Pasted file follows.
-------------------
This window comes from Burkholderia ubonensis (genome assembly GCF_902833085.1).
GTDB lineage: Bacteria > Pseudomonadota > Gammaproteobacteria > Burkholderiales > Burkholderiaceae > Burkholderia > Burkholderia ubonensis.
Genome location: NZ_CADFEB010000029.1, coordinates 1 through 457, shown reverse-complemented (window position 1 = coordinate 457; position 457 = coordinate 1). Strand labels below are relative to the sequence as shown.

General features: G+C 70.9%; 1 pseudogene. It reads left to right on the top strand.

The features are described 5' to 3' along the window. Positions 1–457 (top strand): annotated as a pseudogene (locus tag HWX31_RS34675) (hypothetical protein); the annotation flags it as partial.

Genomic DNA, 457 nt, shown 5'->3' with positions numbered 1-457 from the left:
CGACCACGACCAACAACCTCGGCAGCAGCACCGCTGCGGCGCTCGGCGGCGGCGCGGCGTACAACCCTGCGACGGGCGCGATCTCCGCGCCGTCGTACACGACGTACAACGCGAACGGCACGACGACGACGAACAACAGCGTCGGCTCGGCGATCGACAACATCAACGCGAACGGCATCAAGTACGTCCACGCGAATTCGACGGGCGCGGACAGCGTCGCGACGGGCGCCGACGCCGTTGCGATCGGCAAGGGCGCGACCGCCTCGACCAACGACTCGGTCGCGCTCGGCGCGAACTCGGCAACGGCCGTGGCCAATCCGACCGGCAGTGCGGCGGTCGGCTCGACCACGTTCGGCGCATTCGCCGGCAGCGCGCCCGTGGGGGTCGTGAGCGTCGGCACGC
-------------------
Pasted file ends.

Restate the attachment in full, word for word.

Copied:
This window comes from Burkholderia ubonensis (genome assembly GCF_902833085.1).
GTDB lineage: Bacteria > Pseudomonadota > Gammaproteobacteria > Burkholderiales > Burkholderiaceae > Burkholderia > Burkholderia ubonensis.
Genome location: NZ_CADFEB010000029.1, coordinates 1 through 457, shown reverse-complemented (window position 1 = coordinate 457; position 457 = coordinate 1). Strand labels below are relative to the sequence as shown.

General features: G+C 70.9%; 1 pseudogene. It reads left to right on the top strand.

The features are described 5' to 3' along the window. Positions 1–457 (top strand): annotated as a pseudogene (locus tag HWX31_RS34675) (hypothetical protein); the annotation flags it as partial.

Genomic DNA, 457 nt, shown 5'->3' with positions numbered 1-457 from the left:
CGACCACGACCAACAACCTCGGCAGCAGCACCGCTGCGGCGCTCGGCGGCGGCGCGGCGTACAACCCTGCGACGGGCGCGATCTCCGCGCCGTCGTACACGACGTACAACGCGAACGGCACGACGACGACGAACAACAGCGTCGGCTCGGCGATCGACAACATCAACGCGAACGGCATCAAGTACGTCCACGCGAATTCGACGGGCGCGGACAGCGTCGCGACGGGCGCCGACGCCGTTGCGATCGGCAAGGGCGCGACCGCCTCGACCAACGACTCGGTCGCGCTCGGCGCGAACTCGGCAACGGCCGTGGCCAATCCGACCGGCAGTGCGGCGGTCGGCTCGACCACGTTCGGCGCATTCGCCGGCAGCGCGCCCGTGGGGGTCGTGAGCGTCGGCACGC